The last Sumatran rhino in Malaysia, Iman, died due to cancer.

Last Sumatran Rhino died in Malaysia, goes extinct in the country

Confirmed on Sunday, the last Sumatran rhinoceros in Malaysia gave up its last breath. Thus, the population of Sumatran rhino in Malaysia has reached its extinction and proved Malaysia’s effort futile

Bernama stated that the 25-year-old female rhino, named Iman, was confirmed dead at 5.35 p.m. local time in Sabah, Borneo, Saturday. Iman died due to cancer. The Director of Sabah Wildlife Department, Augustine Tuuga, clarified further that Iman succumbed to the excruciating pain from tumor and cancer.

Sabah State Minister of Tourism, Culture, and Environment, Christine Liew, could not believe that Iman died due to an unexpected cause. Liew said that Iman had been taken care of very carefully since her capture in 2014.

Meanwhile, the last male rhino in Malaysia, Tam, died in May 2019, making it impossible for the Sumatran rhino in Malaysia to enlarge its population. Tam once also resided in the same sanctuary with Iman.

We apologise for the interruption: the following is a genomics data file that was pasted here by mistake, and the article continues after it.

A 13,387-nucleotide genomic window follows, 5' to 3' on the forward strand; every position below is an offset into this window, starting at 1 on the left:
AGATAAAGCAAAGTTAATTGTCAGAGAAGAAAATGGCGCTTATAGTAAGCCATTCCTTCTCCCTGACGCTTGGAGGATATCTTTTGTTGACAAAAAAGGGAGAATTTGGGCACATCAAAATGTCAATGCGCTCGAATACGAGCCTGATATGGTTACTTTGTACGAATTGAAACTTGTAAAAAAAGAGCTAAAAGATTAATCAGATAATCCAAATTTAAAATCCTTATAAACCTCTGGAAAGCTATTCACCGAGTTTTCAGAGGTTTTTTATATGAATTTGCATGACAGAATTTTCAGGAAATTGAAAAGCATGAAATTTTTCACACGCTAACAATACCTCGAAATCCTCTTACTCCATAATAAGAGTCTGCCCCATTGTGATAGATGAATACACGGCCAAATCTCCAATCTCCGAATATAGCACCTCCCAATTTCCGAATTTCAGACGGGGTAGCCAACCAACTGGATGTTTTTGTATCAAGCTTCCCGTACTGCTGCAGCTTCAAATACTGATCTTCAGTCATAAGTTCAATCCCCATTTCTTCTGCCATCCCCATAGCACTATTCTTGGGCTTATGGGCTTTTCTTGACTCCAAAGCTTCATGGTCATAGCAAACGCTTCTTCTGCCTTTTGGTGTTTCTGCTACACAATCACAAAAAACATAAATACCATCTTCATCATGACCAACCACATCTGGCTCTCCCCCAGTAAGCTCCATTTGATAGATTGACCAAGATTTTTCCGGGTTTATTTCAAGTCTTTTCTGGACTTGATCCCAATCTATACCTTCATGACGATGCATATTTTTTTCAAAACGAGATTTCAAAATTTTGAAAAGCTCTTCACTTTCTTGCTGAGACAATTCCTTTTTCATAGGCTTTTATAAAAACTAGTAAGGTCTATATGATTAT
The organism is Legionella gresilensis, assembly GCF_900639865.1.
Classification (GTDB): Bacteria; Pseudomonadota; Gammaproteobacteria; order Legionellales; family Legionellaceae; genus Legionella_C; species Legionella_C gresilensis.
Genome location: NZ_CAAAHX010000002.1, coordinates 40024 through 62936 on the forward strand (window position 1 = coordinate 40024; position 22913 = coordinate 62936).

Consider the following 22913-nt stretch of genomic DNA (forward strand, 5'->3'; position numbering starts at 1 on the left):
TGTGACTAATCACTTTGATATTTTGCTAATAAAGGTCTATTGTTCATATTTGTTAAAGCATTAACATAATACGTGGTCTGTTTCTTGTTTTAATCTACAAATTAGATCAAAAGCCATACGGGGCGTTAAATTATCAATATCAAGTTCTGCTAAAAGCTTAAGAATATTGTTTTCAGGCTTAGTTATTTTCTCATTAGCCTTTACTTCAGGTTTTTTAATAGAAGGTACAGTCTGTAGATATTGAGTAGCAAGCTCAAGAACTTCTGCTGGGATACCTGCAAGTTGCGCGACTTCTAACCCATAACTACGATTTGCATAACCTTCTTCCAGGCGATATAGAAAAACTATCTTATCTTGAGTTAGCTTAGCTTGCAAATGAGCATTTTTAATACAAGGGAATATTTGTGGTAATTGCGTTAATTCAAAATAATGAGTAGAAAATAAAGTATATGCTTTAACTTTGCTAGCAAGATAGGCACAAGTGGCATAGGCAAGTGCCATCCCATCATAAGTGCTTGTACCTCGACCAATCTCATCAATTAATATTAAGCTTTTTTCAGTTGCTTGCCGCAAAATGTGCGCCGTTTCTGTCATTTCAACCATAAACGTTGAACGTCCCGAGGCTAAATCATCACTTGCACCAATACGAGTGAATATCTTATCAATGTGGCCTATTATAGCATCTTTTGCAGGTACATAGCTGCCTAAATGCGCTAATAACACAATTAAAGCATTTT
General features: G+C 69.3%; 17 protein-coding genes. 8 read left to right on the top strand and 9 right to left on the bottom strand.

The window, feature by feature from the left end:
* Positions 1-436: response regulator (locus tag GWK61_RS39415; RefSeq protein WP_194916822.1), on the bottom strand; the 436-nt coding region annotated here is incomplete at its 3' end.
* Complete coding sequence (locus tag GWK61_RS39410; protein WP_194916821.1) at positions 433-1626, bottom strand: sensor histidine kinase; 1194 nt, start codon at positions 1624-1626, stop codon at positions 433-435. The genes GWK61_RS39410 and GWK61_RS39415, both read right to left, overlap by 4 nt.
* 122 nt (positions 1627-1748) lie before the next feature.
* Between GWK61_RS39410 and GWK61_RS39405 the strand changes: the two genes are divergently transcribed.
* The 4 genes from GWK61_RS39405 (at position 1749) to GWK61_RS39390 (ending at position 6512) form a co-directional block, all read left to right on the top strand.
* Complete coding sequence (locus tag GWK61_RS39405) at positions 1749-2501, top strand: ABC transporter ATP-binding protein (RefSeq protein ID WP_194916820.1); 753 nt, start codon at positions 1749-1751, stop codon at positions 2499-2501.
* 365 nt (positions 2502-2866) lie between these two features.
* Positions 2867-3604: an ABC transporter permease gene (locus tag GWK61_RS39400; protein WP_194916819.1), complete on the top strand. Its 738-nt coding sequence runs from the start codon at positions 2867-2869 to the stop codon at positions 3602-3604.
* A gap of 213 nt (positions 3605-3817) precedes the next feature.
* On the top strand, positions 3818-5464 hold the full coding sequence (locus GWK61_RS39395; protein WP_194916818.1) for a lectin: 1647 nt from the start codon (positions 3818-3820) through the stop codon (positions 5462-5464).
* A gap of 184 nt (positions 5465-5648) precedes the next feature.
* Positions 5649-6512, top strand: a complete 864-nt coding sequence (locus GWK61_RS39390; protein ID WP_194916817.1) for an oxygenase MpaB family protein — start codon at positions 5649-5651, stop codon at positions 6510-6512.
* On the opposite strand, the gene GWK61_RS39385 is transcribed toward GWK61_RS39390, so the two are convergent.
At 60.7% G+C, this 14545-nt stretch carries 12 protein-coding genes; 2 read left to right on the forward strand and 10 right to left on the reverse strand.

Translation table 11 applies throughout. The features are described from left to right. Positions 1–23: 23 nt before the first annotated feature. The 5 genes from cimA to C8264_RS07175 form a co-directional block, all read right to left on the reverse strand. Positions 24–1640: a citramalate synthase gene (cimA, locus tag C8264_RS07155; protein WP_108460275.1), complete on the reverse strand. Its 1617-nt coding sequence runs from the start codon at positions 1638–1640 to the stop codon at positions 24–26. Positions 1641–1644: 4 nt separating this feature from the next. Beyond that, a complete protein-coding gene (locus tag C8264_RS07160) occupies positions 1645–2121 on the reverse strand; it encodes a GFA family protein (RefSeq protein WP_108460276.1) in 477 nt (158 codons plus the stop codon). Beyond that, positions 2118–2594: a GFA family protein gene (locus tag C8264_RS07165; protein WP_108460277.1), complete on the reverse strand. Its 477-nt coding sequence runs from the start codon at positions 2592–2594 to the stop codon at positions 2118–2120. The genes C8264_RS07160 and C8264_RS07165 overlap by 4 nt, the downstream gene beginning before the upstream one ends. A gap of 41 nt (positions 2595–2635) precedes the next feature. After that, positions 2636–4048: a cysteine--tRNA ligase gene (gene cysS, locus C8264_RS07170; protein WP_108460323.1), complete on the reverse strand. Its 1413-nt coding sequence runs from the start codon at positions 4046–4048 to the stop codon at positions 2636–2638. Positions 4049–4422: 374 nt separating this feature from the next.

Scientists in Malaysia had collected Iman’s egg cells for the reproduction of the endangered species through artificial insemination programs.

Once, Sumatran rhinos can be seen roaming throughout ASEAN. But now, it is critically endangered with less than 100 believed to exist. Like its name, 80 Sumatran rhinoceros can be found roaming on the island of Sumatra.

Executive Director of Borneo Rhino Alliance, John Payne, blamed climate and vegetation change, habitat loss or deforestation, and illegal poaching for the extinction of the Sumatran rhino. Poachers take rhino’s horn for its medicinal property and sell it on the black market.